Biol Psychiatry 54:216-226. OpenURL

  6. Fergusson DM, Goodwin RD, Horwood LJ: Major depression and cigarette smoking: results of a 21-year longitudinal study.

    Psychol Med 2003, 33:1357-1367. PubMed Abstract | Publisher Full Text OpenURL

  7. Herbert TB, Cohen S: Depression and immunity: a meta-analytic review.

    Psychol Bull 1993, 113:472-486. PubMed Abstract | Publisher Full Text OpenURL

  8. Irwin MR, Miller AH: Depressive disorders and immunity: 20 years of progress and discovery.

    Brain, Behav Immun 2007, 21:374-383. Publisher Full Text OpenURL

  9. Segerstrom SC, Miller GE: Psychological stress and the human immune system: a meta-analytic study of 30 years of inquiry.

    Psychol Bull 2004, 130:601-630. PubMed Abstract | Publisher Full Text | PubMed Central Full Text OpenURL

  10. Raison CL, Capuron L, Miller AH: Cytokines sing the blues: inflammation and the pathogenesis of depression.

    Trends Immunol 2006, 27:24-31. PubMed Abstract | Publisher Full Text OpenURL

  11. Black PH, Garbutt LD: Stress, inflammation and cardiovascular disease.

    J Psychosom Res 2002, 52:1-23. PubMed Abstract | Publisher Full Text OpenURL

  12. Maier SF, Watkins LR: Cytokines for psychologists: implications of bidirectional immune-to-brain communication for understanding behavior, mood, and cognition.

    Psychol Rev 1998, 105:83-107. PubMed Abstract | Publisher Full Text OpenURL

  13. Dantzer R, O'Connor JC, Freund GG, Johnson RW, Kelley KW: From inflammation to sickness and depression: when the immune system subjugates the brain.

    Nat Rev Neurosci 2008, 9:46-56. PubMed Abstract | Publisher Full Text | PubMed Central Full Text OpenURL

  14. Mohamed-Ali V, Goodrick S, Rawesh A, Katz DR, Miles JM, Yudkin JS, Klein S, Coppack SW: Subcutaneous adipose tissue releases interleukin-6, but not tumor necrosis factor-alpha, in vivo.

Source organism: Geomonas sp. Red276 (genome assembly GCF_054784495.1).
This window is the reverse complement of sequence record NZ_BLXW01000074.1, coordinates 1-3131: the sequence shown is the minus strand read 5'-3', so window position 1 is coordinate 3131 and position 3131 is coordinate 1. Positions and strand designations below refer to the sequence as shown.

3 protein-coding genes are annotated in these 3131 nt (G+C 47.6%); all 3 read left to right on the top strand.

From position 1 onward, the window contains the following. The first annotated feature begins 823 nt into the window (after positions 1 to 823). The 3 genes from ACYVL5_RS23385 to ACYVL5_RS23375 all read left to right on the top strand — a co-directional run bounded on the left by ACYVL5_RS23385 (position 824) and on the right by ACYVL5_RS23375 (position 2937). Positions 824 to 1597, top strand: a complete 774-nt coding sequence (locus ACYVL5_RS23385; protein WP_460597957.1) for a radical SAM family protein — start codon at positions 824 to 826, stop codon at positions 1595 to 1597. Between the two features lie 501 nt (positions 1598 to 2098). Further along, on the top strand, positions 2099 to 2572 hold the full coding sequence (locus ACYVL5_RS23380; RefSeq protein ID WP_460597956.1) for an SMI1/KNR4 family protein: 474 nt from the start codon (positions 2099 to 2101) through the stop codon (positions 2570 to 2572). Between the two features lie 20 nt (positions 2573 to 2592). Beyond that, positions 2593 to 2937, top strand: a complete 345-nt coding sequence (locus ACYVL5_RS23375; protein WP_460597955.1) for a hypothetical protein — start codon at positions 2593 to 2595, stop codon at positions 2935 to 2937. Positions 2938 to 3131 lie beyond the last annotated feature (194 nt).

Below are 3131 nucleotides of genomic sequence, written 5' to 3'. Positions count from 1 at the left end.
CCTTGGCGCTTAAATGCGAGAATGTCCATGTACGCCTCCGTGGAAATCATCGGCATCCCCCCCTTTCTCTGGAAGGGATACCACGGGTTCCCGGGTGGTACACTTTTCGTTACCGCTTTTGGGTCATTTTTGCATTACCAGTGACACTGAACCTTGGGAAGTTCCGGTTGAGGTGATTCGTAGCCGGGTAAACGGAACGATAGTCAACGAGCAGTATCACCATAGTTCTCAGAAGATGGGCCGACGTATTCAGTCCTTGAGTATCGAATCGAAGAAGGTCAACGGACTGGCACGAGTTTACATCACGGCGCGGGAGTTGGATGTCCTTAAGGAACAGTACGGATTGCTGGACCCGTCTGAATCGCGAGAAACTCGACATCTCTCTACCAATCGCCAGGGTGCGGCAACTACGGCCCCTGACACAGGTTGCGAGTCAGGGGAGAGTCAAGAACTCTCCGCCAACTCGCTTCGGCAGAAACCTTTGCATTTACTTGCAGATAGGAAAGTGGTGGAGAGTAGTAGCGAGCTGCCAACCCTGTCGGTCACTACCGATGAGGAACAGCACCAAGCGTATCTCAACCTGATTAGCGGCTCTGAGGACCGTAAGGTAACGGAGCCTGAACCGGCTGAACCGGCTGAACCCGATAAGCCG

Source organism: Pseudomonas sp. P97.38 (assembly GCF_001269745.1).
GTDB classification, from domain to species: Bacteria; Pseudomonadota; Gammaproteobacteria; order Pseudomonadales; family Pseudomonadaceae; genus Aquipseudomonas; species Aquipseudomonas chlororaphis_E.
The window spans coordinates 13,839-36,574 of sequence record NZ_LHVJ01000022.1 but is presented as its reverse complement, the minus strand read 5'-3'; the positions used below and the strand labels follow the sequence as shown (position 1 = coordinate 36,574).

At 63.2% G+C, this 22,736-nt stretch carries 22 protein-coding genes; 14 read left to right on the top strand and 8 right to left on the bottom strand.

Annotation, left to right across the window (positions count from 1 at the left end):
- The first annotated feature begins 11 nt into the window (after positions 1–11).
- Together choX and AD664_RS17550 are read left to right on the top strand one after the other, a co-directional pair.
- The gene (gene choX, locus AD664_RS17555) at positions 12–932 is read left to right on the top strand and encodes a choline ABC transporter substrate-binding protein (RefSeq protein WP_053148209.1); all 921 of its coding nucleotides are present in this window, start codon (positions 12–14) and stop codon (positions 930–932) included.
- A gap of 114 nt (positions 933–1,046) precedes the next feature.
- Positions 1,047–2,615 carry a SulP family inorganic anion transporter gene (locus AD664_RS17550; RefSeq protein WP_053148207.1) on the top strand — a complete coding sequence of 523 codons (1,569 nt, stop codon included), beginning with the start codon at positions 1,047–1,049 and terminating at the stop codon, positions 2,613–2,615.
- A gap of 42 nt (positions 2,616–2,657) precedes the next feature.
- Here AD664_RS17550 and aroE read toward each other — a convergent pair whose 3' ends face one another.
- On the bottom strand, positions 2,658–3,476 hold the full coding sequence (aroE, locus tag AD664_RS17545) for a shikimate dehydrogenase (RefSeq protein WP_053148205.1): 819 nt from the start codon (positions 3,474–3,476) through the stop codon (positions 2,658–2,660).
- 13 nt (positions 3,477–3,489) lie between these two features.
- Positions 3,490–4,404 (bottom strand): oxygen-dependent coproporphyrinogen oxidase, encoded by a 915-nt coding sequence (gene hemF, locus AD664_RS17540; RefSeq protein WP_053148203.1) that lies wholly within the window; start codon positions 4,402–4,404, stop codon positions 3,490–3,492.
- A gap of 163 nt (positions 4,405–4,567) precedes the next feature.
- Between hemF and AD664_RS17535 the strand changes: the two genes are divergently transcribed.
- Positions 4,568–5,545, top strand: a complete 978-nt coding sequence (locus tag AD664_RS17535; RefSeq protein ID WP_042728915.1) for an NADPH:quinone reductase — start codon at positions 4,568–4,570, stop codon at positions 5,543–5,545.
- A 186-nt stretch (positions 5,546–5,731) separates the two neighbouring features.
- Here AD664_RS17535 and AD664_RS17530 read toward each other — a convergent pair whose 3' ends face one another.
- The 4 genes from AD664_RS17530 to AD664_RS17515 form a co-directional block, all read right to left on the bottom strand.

J Clin Endocrinol Metab 1997, 82:4196-4120. PubMed Abstract | Publisher Full Text OpenURL

  15. Rao KM, Pieper CS, Currie MS, Cohen HJ: Variability of plasma IL-6 and crosslinked fibrin dimers over time in community dwelling elderly subjects.

    Am J Clin Pathol 1994, 102:802-805. PubMed Abstract OpenURL

  16. Kiecolt-Glaser JK, Preacher KJ, MacCallum RC, Atkinson C, Malarkey WB, Glaser R: Chronic stress and age-related increases in the proinflammatory cytokine IL-6.

    Proc Natl Acad Sci USA 2003, 100:9090-9095. PubMed Abstract | Publisher Full Text | PubMed Central Full Text OpenURL

  17. Ridker PM, Hennekens CH, Buring JE, Rifai N: C-reactive protein and other markers of inflammation in the prediction of cardiovascular disease in women.

    N Engl J Med 2000, 342:836-843. PubMed Abstract | Publisher Full Text OpenURL

  18. Dowlati Y, Hermann N, Swardfager W, Liu H, Sham L, Reim EK, Lanctot KL: A meta-analysis of cytokines in major depression.

    Biol Psychiatry 2010, 67:446-457. PubMed Abstract | Publisher Full Text OpenURL

  19. Howren MB, Lamkin DM, Suls J: Associations of depression with C-reactive protein, IL-1, and IL-6: a meta-analysis.

    Psychosom Med 2009, 71:171-186. PubMed Abstract | Publisher Full Text OpenURL

  20. Miller AH, Maletic V, Raison CL: Inflammation and its discontents: the role of cytokines in the pathophysiology of major depression.

    Biol Psychiatry 2009, 65:732-741. PubMed Abstract | Publisher Full Text | PubMed Central Full Text OpenURL

  21. Reichenberg A, Yirmiya R, Schuld A, Kraus T, Haack M, Moraq A, Pollmächer T: Cytokine-associated emotional and cognitive disturbances in humans.

    Arch Gen Psychiatry 2001, 58:445-452. PubMed Abstract | Publisher Full Text OpenURL

  22. Asnis G, De La Garza: Interferon-induced depression in chronic hepatitis C: a review of its prevalence, risk factors, biology, and treatment approaches.

    J Clin Gastroenterol 2006, 40:322-335. PubMed Abstract | Publisher Full Text OpenURL

  23. Gimeno D, Kivimäki M, Brunner EJ, Elovainio M, De Vogli R, Steptoe A, Kumari M, Lowe GD, Rumley A, Marmot MG, Ferrie JE: Associations of C-reactive protein and interleukin-6 with cognitive symptoms of depression: 12-year follow-up of the Whitehall II study.

    Psychosom Med 2009, 39:413-423. Publisher Full Text OpenURL

  24. Milaneschi Y, Corsi AM, Penninx BW, Bandinelli S, Guralnik JM, Ferrucci L: Interleukin-1 receptor antagonist and incident depressive symptoms over 6 years in older persons: the InCHIANTI study.